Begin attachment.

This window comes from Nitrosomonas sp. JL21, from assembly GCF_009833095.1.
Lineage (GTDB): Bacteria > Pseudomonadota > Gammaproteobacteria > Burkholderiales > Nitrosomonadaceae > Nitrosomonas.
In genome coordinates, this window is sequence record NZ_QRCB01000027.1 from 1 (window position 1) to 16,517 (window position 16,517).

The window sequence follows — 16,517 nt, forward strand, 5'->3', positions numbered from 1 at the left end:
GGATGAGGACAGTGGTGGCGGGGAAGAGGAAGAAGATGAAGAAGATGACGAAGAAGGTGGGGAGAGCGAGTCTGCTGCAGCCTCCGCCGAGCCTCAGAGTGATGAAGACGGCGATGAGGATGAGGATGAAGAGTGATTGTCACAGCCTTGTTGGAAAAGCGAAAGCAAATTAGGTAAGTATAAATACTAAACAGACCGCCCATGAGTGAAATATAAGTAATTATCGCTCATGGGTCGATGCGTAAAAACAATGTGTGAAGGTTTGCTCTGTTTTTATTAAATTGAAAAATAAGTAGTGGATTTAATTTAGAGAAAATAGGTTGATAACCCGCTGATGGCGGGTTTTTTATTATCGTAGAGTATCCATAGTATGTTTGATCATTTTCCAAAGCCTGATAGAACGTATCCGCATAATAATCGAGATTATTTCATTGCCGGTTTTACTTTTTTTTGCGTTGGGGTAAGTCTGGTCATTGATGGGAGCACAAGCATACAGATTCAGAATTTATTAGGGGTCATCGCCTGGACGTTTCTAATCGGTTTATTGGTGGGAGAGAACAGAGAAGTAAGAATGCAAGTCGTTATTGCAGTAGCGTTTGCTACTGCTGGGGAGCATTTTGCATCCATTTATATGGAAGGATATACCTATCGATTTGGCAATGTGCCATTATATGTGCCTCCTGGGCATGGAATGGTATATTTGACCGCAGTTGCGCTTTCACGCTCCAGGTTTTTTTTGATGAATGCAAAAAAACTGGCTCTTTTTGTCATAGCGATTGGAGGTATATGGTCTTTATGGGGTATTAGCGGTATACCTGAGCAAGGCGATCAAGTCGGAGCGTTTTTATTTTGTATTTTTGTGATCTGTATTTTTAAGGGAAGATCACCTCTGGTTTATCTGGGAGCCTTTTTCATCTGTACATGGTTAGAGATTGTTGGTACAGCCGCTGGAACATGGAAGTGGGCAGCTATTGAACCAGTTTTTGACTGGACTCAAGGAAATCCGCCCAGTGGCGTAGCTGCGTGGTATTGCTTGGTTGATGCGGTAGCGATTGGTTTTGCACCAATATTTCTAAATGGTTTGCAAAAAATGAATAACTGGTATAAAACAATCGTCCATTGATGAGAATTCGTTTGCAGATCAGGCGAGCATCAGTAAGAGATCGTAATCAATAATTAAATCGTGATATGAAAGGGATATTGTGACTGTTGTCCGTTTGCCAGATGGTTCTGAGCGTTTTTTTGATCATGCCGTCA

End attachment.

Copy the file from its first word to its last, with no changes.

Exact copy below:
This window comes from Nitrosomonas sp. JL21, from assembly GCF_009833095.1.
Lineage (GTDB): Bacteria > Pseudomonadota > Gammaproteobacteria > Burkholderiales > Nitrosomonadaceae > Nitrosomonas.
In genome coordinates, this window is sequence record NZ_QRCB01000027.1 from 1 (window position 1) to 16,517 (window position 16,517).

The window sequence follows — 16,517 nt, forward strand, 5'->3', positions numbered from 1 at the left end:
GGATGAGGACAGTGGTGGCGGGGAAGAGGAAGAAGATGAAGAAGATGACGAAGAAGGTGGGGAGAGCGAGTCTGCTGCAGCCTCCGCCGAGCCTCAGAGTGATGAAGACGGCGATGAGGATGAGGATGAAGAGTGATTGTCACAGCCTTGTTGGAAAAGCGAAAGCAAATTAGGTAAGTATAAATACTAAACAGACCGCCCATGAGTGAAATATAAGTAATTATCGCTCATGGGTCGATGCGTAAAAACAATGTGTGAAGGTTTGCTCTGTTTTTATTAAATTGAAAAATAAGTAGTGGATTTAATTTAGAGAAAATAGGTTGATAACCCGCTGATGGCGGGTTTTTTATTATCGTAGAGTATCCATAGTATGTTTGATCATTTTCCAAAGCCTGATAGAACGTATCCGCATAATAATCGAGATTATTTCATTGCCGGTTTTACTTTTTTTTGCGTTGGGGTAAGTCTGGTCATTGATGGGAGCACAAGCATACAGATTCAGAATTTATTAGGGGTCATCGCCTGGACGTTTCTAATCGGTTTATTGGTGGGAGAGAACAGAGAAGTAAGAATGCAAGTCGTTATTGCAGTAGCGTTTGCTACTGCTGGGGAGCATTTTGCATCCATTTATATGGAAGGATATACCTATCGATTTGGCAATGTGCCATTATATGTGCCTCCTGGGCATGGAATGGTATATTTGACCGCAGTTGCGCTTTCACGCTCCAGGTTTTTTTTGATGAATGCAAAAAAACTGGCTCTTTTTGTCATAGCGATTGGAGGTATATGGTCTTTATGGGGTATTAGCGGTATACCTGAGCAAGGCGATCAAGTCGGAGCGTTTTTATTTTGTATTTTTGTGATCTGTATTTTTAAGGGAAGATCACCTCTGGTTTATCTGGGAGCCTTTTTCATCTGTACATGGTTAGAGATTGTTGGTACAGCCGCTGGAACATGGAAGTGGGCAGCTATTGAACCAGTTTTTGACTGGACTCAAGGAAATCCGCCCAGTGGCGTAGCTGCGTGGTATTGCTTGGTTGATGCGGTAGCGATTGGTTTTGCACCAATATTTCTAAATGGTTTGCAAAAAATGAATAACTGGTATAAAACAATCGTCCATTGATGAGAATTCGTTTGCAGATCAGGCGAGCATCAGTAAGAGATCGTAATCAATAATTAAATCGTGATATGAAAGGGATATTGTGACTGTTGTCCGTTTGCCAGATGGTTCTGAGCGTTTTTTTGATCATGCCGTCA